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Primates Weigh Redefinition of the Communion

Primates representing 30 of the Anglican Communion’s 42 member churches discussed possible changes to the Anglican Communion’s 90-year-old definition, shared stories of mutual struggle, and met with Pope Francis at a Primates’ Meeting held in Rome April 29-May 3.

Archbishop Justin Welby said that the leaders of nine member churches from the Global South had stayed away for reasons of conscience. This triples the number who absented themselves from the 2022 Primates’ Meeting in London, making this one of the most unrepresentative gatherings since the primates began meeting in 1979.

“It has been a very emotional week,” Welby said at a May 2 press conference, noting that he had been moved to tears by discussion of some of the challenges that fellow primates are facing. “Although we are divided by so much — and I’m talking about culture, language, history, background — one thing we have in common is a profound love for Jesus Christ. That is shared by all of us, regardless of our views on other issues.”

“It has been quite sad that some of the members of our family are not here, for a variety of reasons,” Archbishop Albert Chama of Central Africa. “We feel strongly that as a church, we are a family, and we need to carry one another.”

GSFA Leaders Stay Away

The primates of 12 of the Communion’s member churches did not attend the gathering. Only seven of Africa’s 15 Anglican churches were represented (Burundi, Central Africa, Kenya, Mozambique and Angola, Tanzania, Southern Africa, and West Africa). Welby said that two primates were unable to attend for personal reasons and that two primates who stayed away out of conscience had sent letters of support to the gathering.

Bishop Mary Gray-Reeves, vice president of the House of Bishops, represented the Episcopal Church on behalf of Presiding Bishop Michael B. Curry. Curry is recovering from multiple hospitalizations, and has been medically cleared only for short-distance travel.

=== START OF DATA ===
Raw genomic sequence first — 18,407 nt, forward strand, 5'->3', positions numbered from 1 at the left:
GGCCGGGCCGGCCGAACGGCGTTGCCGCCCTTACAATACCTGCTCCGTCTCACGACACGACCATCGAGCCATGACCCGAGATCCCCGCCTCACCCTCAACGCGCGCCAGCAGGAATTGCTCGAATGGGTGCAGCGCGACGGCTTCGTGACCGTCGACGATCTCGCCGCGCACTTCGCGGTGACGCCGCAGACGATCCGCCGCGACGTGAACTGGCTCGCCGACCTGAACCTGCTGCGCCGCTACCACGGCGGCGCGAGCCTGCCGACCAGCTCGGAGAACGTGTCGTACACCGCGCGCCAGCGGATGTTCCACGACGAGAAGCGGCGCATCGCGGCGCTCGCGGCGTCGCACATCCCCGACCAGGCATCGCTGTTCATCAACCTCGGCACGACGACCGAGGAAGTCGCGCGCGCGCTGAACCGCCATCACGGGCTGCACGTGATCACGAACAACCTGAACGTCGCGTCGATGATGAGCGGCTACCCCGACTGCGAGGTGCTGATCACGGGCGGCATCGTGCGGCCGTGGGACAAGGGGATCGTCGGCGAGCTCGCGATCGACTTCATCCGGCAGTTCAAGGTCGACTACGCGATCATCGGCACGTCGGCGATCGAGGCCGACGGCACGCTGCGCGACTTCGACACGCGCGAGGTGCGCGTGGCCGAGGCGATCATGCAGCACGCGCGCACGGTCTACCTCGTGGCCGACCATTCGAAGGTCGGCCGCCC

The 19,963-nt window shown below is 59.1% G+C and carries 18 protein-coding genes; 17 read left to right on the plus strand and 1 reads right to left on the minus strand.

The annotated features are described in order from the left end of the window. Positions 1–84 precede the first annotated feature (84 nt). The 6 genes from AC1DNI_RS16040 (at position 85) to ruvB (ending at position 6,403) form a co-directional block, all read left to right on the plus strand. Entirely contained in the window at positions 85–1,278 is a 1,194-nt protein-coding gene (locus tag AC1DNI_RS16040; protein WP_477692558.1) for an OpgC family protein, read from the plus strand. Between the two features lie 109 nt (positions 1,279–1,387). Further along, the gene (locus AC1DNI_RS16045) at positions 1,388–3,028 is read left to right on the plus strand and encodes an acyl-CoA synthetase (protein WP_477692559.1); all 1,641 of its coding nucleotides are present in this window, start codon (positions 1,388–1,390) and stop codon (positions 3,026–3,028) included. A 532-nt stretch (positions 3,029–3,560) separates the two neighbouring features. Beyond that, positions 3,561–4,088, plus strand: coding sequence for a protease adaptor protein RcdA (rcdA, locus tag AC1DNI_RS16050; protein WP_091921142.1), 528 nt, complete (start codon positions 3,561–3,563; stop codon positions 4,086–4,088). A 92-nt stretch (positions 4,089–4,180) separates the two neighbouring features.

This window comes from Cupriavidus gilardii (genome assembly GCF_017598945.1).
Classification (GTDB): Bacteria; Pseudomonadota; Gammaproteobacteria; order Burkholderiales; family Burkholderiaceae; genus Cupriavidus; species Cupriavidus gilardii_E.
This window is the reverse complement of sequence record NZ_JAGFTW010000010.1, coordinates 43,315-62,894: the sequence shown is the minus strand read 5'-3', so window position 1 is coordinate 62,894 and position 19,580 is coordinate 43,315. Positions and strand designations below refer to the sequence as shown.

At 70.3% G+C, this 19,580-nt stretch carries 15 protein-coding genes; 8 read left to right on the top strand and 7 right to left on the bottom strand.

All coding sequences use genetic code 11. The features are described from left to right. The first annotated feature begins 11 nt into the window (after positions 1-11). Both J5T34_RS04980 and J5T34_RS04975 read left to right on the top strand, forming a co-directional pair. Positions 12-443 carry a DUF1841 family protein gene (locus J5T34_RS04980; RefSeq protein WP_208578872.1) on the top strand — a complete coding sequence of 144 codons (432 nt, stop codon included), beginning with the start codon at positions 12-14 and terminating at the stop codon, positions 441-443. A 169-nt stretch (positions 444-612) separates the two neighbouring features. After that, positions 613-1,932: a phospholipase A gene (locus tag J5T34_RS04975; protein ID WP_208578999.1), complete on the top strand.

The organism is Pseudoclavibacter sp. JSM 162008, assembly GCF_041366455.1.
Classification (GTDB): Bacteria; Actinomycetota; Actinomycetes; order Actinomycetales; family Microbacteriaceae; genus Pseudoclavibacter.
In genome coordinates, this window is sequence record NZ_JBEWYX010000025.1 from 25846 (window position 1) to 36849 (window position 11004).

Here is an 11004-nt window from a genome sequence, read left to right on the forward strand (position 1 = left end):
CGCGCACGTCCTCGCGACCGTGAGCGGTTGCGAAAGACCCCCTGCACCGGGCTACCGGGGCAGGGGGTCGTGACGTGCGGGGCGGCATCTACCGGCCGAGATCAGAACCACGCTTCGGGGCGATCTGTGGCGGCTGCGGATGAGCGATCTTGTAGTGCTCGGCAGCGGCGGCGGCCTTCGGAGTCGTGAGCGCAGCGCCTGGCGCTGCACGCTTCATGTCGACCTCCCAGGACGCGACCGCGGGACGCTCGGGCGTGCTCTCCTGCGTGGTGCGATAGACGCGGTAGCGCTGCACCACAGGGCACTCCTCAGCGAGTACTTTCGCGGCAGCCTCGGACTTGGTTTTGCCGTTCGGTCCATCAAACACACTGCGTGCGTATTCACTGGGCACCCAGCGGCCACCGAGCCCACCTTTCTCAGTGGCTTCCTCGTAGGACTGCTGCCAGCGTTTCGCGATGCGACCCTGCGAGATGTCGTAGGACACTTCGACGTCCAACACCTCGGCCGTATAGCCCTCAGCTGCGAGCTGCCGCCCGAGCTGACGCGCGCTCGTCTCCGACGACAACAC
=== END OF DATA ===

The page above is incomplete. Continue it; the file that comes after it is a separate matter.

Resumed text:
In their February 2023 Ash Wednesday Statement, issued shortly after the Church of England’s General Synod voted to authorize rites for same-sex blessings, members of the Global South Fellowship of Anglicans (GSFA) said they were “no longer able to recognise the present Archbishop of Canterbury, the Rt. Hon & Most Revd. Justin Welby, as the ‘first among equals’ Leader of the global Communion.” Because of his position as the leader of a church that “has departed from the historic faith passed down from the Apostles,” they added, he is “no longer the Chair of the Primates’ Meeting.”

“We do not accept the view that we can still ‘walk together’ with the revisionist provinces as prescribed by the Anglican Communion Office and in the exploratory way proposed by IASCUFO (Inter-Anglican Standing Commission on Unity, Faith & Order) at the recent Anglican Consultative Council (ACC)-18 meeting,” they added.

The Ash Wednesday Statement was signed by the primates of 10 of the Anglican Communion’s member provinces. Only two of these, Archbishop Samuel Mankhin of Bangladesh and Archbishop Leonard Dawea of Melanesia, attended this week’s meeting in Rome.

The meeting was boycotted by the six primates who serve on the GSFA’s Steering Committee (Archbishops Justin Badi Arama of South Sudan, Tito Zavala of Chile, Stephen Than of Myanmar, Titre Ande Georges of Congo, James Wong of the Indian Ocean, and Samy Shehata of Alexandria).

Chama said that he and several other primates who had come to Rome were also planning to attend the Global South Fellowship of Anglicans Assembly in Egypt in June, a gathering called “to reset the Communion on its biblical foundation,” in the Ash Wednesday Statement’s words.

While there, Chama added, “We hope to encourage our brothers that were absent that next time they need to come, to sit, and we talk as a family, so that we can start journeying together in the church of our Lord Jesus Christ; and that the Great Commission is not only to certain type of people, but to all of us who profess the faith in Christ Jesus as our Lord.”

Redefining the Communion

Four sessions of the gathering were devoted to discussion of a working paper that proposes structural revisions to the Communion.